unset , a built-in Tcl command, removes one or more variables.


unset ?-nocomplain? varName ?varName ...?


official reference


It is an error for the variables to not already exist, the name to be illegal, etc. This error can be suppressed with the -nocomplain option.

A trace on the variable can resurrect it.

DKF: In 8.6, unset is bytecode compiled. (And don't use catch {unset foo}; the operationally-equivalent unset -nocomplain foo generates much better bytecode.)

In retrospect, unset should have been designed so that it was not an error to unset a variable that didn't exist, in which case -nocomplain would not have been necessary.

aspect: more support for the above? I removed it earlier as it's not a sentiment I hear often in the community, and error-by-default seems the appropriate behaviour to me. Usually (ime) a "no such variable!" error from unset identifies a typo I'd rather catch early rather than a spot for -nocomplain.

PYK 2014-08-15: I added the comment in question after unset was mentioned in the Tcl chatroom on 2014-08-12. My understanding is that -nocomplain for unset and glob are considered ugly workarounds necessitated by an unfortunate design decision, and that in general, Tcl commands opt to do less checking for the sake of more concise scripts, allowing the programmer to add their own checks where desired. If error-by-default was the more appropriate behaviour, the following would raise an error:

set x 1
set x 2

Leading to:

set -nocomplain x 1
set -nocomplain x 2

Unset and Traces

Unsetting a variable will remove all the traces on it. If there are any variable unset traces, they will first be called.

Proc-local variables are implicitly unset when the proc returns. By using an unset trace, we can do sneaky things:

package require lambda 
proc finally {script} {
    set v [lindex [uplevel 1 {info locals}] 0]
    tailcall trace add variable $v unset [lambda args $script]

proc test {n cmd} {
    finally {puts "Returning"}
    for {set x 0} {$x < $n} {incr x} {
        puts "$x ... [{*}$cmd]"

test 3 {info level}
# 0 ... 1
# 1 ... 1
# 2 ... 1
# Returning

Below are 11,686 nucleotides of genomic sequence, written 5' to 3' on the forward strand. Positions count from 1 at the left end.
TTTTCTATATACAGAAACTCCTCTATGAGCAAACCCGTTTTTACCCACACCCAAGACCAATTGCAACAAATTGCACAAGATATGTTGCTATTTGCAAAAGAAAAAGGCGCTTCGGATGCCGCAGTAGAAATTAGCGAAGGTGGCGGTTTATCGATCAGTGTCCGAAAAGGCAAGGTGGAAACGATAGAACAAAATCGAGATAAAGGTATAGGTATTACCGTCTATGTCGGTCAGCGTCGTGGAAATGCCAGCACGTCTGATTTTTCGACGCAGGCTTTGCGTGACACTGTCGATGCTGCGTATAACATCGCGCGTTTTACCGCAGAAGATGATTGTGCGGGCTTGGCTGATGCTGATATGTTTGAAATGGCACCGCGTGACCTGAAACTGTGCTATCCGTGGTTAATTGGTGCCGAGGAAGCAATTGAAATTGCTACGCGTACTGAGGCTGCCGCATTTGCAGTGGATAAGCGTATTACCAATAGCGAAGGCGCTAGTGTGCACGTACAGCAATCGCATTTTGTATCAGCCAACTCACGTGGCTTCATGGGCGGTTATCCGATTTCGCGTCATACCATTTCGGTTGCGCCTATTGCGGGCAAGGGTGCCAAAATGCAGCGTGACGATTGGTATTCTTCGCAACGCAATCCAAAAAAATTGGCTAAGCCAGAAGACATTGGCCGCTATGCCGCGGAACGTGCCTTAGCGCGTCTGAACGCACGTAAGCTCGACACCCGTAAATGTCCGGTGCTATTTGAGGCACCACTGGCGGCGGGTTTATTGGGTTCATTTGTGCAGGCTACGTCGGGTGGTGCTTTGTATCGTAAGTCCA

test 3 {expr 1/0}
# Returning
# ERROR: divide by zero
# while evaluating {test 3 {expr 1/0}}

Unset and Tk -variable options

Unsetting a variable that is still bound to an entry widget through the -textvariable option (for example), strange things may happen (they did in 2002 ...). Beware if you do this!

Tcl8.6 offers a number of ways to protect against this, which amount to tying the object's lifecycle to the variable. You can place them both in an object, or use an unset trace on the variable, or interpose a megawidget that binds correctly with namespace upvar ...

Unset and Upvar

Unsetting an upvar-bound variable will also unset all its other bindings (thanks PYK for correcting previous text here):

set var1 one

proc p1 {} {
    upvar 1 var1 var1 
    unset var1

puts [info exists var1] ;# -> 1
puts [info exists var1] ;# -> 0

If you want to redirect an upvar binding, you can simply "upvar over the top of it":

oo::class create Binder {
    constructor {} {}
    variable var
    method bind {name} {
        upvar 1 $name [self namespace]::var
    method exists {} {
        info exists var
    method get {} {
        set var
    method set {value} {
        set var $value

Binder create bee
bee bind foo
puts [bee exists]   ;# -> 0
incr foo 100
puts [bee exists]   ;# -> 1
puts [bee get]      ;# -> 100
bee bind bar
puts [bee exists]   ;# -> 0
set bar check
puts [bee get]      ;# -> check

Note that "upvar over the top" will not work for plain variables (those not created by upvar):

Binder create wasp
wasp set bzzzz      ;# this creates the namespace variable without [upvar]
wasp bind foo       ;# ERROR: variable "::oo::Obj16::var" already exists

This has implications for creating objects that mimic Tk's -variable (resp. -textvariable, -listvariable) option.